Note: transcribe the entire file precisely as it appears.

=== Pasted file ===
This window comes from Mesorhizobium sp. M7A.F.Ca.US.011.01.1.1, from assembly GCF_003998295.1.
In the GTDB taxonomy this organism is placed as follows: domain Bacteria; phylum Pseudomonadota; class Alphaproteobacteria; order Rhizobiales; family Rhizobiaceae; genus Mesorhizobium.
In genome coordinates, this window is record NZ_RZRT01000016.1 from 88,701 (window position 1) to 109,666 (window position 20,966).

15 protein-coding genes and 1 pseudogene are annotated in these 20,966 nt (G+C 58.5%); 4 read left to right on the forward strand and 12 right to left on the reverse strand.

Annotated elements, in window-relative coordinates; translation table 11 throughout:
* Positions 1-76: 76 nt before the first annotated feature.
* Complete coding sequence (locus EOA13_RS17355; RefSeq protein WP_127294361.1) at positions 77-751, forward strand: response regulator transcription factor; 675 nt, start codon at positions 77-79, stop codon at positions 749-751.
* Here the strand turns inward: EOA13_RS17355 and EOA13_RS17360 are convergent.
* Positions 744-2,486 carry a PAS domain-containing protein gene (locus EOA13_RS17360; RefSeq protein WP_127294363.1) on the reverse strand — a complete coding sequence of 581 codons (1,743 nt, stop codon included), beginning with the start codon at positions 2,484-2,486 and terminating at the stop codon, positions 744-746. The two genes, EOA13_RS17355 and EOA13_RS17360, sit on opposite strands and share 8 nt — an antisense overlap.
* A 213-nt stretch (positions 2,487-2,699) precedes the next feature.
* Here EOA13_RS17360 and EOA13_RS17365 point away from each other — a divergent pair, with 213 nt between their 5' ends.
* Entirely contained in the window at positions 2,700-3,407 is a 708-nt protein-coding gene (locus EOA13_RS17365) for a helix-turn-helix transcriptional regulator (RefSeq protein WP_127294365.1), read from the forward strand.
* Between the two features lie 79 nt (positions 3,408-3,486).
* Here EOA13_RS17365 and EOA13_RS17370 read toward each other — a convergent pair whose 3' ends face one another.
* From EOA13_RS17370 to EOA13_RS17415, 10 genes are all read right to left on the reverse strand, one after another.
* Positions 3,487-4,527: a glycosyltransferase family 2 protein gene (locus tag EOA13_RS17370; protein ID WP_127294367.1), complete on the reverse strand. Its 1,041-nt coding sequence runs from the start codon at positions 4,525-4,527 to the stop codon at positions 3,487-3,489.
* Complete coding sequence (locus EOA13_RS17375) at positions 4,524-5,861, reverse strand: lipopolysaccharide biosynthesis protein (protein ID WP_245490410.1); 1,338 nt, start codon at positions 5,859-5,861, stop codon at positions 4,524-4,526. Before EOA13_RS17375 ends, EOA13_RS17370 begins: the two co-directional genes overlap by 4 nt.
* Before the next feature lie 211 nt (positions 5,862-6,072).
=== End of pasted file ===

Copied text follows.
This window comes from Mesorhizobium sp. M7A.F.Ca.US.011.01.1.1, from assembly GCF_003998295.1.
In the GTDB taxonomy this organism is placed as follows: domain Bacteria; phylum Pseudomonadota; class Alphaproteobacteria; order Rhizobiales; family Rhizobiaceae; genus Mesorhizobium.
In genome coordinates, this window is record NZ_RZRT01000016.1 from 88,701 (window position 1) to 109,666 (window position 20,966).

15 protein-coding genes and 1 pseudogene are annotated in these 20,966 nt (G+C 58.5%); 4 read left to right on the forward strand and 12 right to left on the reverse strand.

Annotated elements, in window-relative coordinates; translation table 11 throughout:
* Positions 1-76: 76 nt before the first annotated feature.
* Complete coding sequence (locus EOA13_RS17355; RefSeq protein WP_127294361.1) at positions 77-751, forward strand: response regulator transcription factor; 675 nt, start codon at positions 77-79, stop codon at positions 749-751.
* Here the strand turns inward: EOA13_RS17355 and EOA13_RS17360 are convergent.
* Positions 744-2,486 carry a PAS domain-containing protein gene (locus EOA13_RS17360; RefSeq protein WP_127294363.1) on the reverse strand — a complete coding sequence of 581 codons (1,743 nt, stop codon included), beginning with the start codon at positions 2,484-2,486 and terminating at the stop codon, positions 744-746. The two genes, EOA13_RS17355 and EOA13_RS17360, sit on opposite strands and share 8 nt — an antisense overlap.
* A 213-nt stretch (positions 2,487-2,699) precedes the next feature.
* Here EOA13_RS17360 and EOA13_RS17365 point away from each other — a divergent pair, with 213 nt between their 5' ends.
* Entirely contained in the window at positions 2,700-3,407 is a 708-nt protein-coding gene (locus EOA13_RS17365) for a helix-turn-helix transcriptional regulator (RefSeq protein WP_127294365.1), read from the forward strand.
* Between the two features lie 79 nt (positions 3,408-3,486).
* Here EOA13_RS17365 and EOA13_RS17370 read toward each other — a convergent pair whose 3' ends face one another.
* From EOA13_RS17370 to EOA13_RS17415, 10 genes are all read right to left on the reverse strand, one after another.
* Positions 3,487-4,527: a glycosyltransferase family 2 protein gene (locus tag EOA13_RS17370; protein ID WP_127294367.1), complete on the reverse strand. Its 1,041-nt coding sequence runs from the start codon at positions 4,525-4,527 to the stop codon at positions 3,487-3,489.
* Complete coding sequence (locus EOA13_RS17375) at positions 4,524-5,861, reverse strand: lipopolysaccharide biosynthesis protein (protein ID WP_245490410.1); 1,338 nt, start codon at positions 5,859-5,861, stop codon at positions 4,524-4,526. Before EOA13_RS17375 ends, EOA13_RS17370 begins: the two co-directional genes overlap by 4 nt.
* Before the next feature lie 211 nt (positions 5,862-6,072).